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Ontario Aims to Prevent Traumatic Mental Stress in High-Risk Workplaces

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Ontario Aims to Prevent Traumatic Mental Stress in High-Risk Workplaces

Findings from Government Roundtable on Traumatic Mental Stress Released

Ontario has released the findings from a roundtable that provides insights into ways to prevent traumatic mental stress, reduce the stigma associated with mental health disorders and help people who have suffered mental injuries in the workplace.

The Roundtable on Traumatic Mental Stress was launched by the Ontario government in 2012 to help promote healthier, more productive workplaces. It brought together representatives from police, nursing, fire services, emergency medical services and transit services to discuss how to promote awareness and share best practices across sectors on work-related traumatic mental stress, which includes post-traumatic stress disorder.

With a focus on prevention, response and support, roundtable members generated a range of proposed follow-up actions, such as:

  • Ensuring traumatic mental stress is a priority for the Ministry of Labour's Chief Prevention Officer.
  • Working with ministries across government to provide mental health supports in high-risk workplaces.
  • Organizing a workshop to share best practices across multiple sectors relating to traumatic mental stress.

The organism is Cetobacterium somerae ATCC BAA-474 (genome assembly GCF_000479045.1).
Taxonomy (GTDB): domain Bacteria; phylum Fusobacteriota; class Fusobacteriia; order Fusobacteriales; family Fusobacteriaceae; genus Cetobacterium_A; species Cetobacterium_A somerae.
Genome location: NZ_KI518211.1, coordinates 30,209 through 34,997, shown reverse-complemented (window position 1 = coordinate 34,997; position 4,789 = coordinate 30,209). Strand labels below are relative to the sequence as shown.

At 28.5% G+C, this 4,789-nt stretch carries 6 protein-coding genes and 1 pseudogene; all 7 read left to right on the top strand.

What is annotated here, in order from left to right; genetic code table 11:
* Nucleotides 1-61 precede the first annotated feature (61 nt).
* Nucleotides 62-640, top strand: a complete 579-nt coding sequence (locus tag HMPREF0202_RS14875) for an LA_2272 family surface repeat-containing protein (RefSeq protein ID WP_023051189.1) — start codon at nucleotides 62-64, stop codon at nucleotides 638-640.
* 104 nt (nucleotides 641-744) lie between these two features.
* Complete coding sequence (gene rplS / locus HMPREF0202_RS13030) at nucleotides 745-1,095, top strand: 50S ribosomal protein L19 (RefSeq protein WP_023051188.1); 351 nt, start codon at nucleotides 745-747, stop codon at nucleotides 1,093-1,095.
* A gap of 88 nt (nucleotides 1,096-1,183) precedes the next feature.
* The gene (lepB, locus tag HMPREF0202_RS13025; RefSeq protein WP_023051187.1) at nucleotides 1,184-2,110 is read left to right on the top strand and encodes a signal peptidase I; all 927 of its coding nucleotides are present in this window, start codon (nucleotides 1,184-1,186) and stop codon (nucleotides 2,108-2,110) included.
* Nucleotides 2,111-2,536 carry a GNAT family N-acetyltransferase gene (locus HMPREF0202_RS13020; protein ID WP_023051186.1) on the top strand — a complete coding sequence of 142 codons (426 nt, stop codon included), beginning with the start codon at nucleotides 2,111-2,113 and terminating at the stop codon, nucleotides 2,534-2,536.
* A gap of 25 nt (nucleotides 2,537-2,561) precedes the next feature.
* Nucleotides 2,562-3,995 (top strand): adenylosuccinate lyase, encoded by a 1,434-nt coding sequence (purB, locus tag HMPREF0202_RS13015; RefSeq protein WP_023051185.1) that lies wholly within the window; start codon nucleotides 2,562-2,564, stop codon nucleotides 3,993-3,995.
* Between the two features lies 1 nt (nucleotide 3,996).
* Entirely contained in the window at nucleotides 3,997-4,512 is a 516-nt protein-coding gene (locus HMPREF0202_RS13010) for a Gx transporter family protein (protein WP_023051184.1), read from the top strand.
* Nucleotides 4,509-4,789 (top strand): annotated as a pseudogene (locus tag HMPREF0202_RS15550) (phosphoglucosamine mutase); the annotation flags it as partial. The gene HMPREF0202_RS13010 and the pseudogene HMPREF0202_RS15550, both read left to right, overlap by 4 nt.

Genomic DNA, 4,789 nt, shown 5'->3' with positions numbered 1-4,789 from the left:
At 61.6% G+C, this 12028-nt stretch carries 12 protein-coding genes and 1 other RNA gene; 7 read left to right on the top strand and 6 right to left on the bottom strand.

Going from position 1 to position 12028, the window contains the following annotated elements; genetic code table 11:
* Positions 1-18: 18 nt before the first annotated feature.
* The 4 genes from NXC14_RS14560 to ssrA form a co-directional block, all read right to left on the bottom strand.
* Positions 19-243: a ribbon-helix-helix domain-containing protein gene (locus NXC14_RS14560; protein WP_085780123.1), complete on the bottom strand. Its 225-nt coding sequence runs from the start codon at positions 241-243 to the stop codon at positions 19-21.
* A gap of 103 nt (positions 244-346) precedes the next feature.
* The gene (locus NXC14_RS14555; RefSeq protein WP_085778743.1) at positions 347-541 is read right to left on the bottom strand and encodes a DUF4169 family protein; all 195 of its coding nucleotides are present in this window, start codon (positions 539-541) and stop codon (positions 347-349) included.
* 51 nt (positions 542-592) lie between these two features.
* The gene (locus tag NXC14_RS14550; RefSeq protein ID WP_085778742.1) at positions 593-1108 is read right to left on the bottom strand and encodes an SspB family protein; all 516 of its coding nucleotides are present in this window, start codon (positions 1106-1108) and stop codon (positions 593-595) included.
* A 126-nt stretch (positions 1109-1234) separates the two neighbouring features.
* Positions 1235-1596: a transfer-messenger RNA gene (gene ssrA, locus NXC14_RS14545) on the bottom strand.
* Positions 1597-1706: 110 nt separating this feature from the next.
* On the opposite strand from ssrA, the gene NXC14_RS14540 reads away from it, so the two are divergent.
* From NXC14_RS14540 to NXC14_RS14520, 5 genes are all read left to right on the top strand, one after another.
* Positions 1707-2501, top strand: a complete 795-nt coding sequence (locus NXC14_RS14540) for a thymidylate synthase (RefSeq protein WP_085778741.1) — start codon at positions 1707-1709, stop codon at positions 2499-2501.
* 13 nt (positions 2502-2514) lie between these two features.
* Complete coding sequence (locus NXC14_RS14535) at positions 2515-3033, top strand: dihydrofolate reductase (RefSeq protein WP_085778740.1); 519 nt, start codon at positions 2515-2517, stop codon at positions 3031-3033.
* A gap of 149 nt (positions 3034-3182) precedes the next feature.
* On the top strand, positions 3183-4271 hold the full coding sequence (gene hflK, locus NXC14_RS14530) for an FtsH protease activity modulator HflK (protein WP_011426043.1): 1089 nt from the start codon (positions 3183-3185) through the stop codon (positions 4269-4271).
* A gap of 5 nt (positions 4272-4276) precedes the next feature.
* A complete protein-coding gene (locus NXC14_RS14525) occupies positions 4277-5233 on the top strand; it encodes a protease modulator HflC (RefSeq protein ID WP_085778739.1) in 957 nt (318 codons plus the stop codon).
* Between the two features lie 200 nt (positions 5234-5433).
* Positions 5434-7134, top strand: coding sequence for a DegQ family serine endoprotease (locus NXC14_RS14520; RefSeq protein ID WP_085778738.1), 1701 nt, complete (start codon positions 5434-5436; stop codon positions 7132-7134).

To help implement these ideas and continue the work of the roundtable, Ontario will host a conference in 2015 on work-related traumatic mental stress that will bring together representatives from a wide range of impacted sectors to share experiences, concerns and best practices, and learn from innovators in this field.

Supporting mental health in the workplace by expanding services for employees continues to be a cornerstone of Minister Flynn's responsibilities, as outlined in his mandate letter. Protecting workers supports the government's economic plan for Ontario. The four part plan is building Ontario up by investing in people's talents and skills, building new public infrastructure like roads and transit, creating a dynamic, supportive environment where business thrives, and building a secure savings plan so everyone can afford to retire.

Quick Facts

  • The Canadian Mental Health Commission has reported that, in any given year, one in five people in Canada experience a mental health problem or illness, with a cost to the economy of more than $50 billion.
  • Mental health problems and illnesses typically account for about 30 per cent of short- and long-term disability claims.
  • Work-related traumatic mental stress is a compensable injury under Ontario’s Workplace Safety and Insurance Act, 1997.
  • The 2014 budget invested $4.4 million to provide resources that address Operational Stress Injuries for Ontario Provincial Police.

Background Information

Additional Resources


“We know that certain occupations have more occurrences of traumatic mental stress than others, and that some sectors have developed best practices that could be shared across the province. Our goal is for this conference to engage various sectors to find effective methods to prepare workers and employers for potential stress, and to provide tools to help respond to potentially traumatic situations and re-integrate workers who have suffered from traumatic mental stress back into meaningful work.”

Kevin Flynn

Minister of Labour

“It is essential that, together, we end stigma, break down barriers and ensure our first responders, and all workers, get the mental health care and accommodation at work - with the proper tools in place to identify and respond effectively to issues of operational stress injuries.”

Yasir Naqvi

Minister of Community Safety and Correctional Services

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